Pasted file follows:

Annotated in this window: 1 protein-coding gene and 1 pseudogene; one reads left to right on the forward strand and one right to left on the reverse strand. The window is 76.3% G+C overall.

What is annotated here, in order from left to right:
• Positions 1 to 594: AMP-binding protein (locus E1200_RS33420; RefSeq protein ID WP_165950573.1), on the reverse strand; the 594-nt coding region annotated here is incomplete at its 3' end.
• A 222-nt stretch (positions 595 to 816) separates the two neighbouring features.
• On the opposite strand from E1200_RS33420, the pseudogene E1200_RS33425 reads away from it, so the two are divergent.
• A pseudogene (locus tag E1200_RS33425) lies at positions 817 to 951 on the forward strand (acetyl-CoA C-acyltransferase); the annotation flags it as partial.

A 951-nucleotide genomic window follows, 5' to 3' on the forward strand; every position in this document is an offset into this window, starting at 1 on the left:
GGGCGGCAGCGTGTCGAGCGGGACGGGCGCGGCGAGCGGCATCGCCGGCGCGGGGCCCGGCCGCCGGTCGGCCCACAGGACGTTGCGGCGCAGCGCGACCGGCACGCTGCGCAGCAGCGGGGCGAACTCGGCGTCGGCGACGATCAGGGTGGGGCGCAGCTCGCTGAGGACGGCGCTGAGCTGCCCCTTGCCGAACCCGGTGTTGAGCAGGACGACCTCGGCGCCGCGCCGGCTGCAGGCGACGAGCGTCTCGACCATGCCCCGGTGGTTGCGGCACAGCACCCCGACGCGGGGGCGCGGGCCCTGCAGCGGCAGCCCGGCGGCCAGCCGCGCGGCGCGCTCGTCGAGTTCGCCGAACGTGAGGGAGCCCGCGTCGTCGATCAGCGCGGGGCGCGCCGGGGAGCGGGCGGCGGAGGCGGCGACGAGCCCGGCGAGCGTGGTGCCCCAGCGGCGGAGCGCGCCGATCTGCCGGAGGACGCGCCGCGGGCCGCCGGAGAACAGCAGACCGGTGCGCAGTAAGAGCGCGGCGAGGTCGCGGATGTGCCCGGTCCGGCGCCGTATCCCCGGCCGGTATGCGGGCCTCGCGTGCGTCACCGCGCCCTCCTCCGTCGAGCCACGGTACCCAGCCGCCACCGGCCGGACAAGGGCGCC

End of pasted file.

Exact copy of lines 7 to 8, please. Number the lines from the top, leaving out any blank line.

A 951-nucleotide genomic window follows, 5' to 3' on the forward strand; every position in this document is an offset into this window, starting at 1 on the left:
GGGCGGCAGCGTGTCGAGCGGGACGGGCGCGGCGAGCGGCATCGCCGGCGCGGGGCCCGGCCGCCGGTCGGCCCACAGGACGTTGCGGCGCAGCGCGACCGGCACGCTGCGCAGCAGCGGGGCGAACTCGGCGTCGGCGACGATCAGGGTGGGGCGCAGCTCGCTGAGGACGGCGCTGAGCTGCCCCTTGCCGAACCCGGTGTTGAGCAGGACGACCTCGGCGCCGCGCCGGCTGCAGGCGACGAGCGTCTCGACCATGCCCCGGTGGTTGCGGCACAGCACCCCGACGCGGGGGCGCGGGCCCTGCAGCGGCAGCCCGGCGGCCAGCCGCGCGGCGCGCTCGTCGAGTTCGCCGAACGTGAGGGAGCCCGCGTCGTCGATCAGCGCGGGGCGCGCCGGGGAGCGGGCGGCGGAGGCGGCGACGAGCCCGGCGAGCGTGGTGCCCCAGCGGCGGAGCGCGCCGATCTGCCGGAGGACGCGCCGCGGGCCGCCGGAGAACAGCAGACCGGTGCGCAGTAAGAGCGCGGCGAGGTCGCGGATGTGCCCGGTCCGGCGCCGTATCCCCGGCCGGTATGCGGGCCTCGCGTGCGTCACCGCGCCCTCCTCCGTCGAGCCACGGTACCCAGCCGCCACCGGCCGGACAAGGGCGCC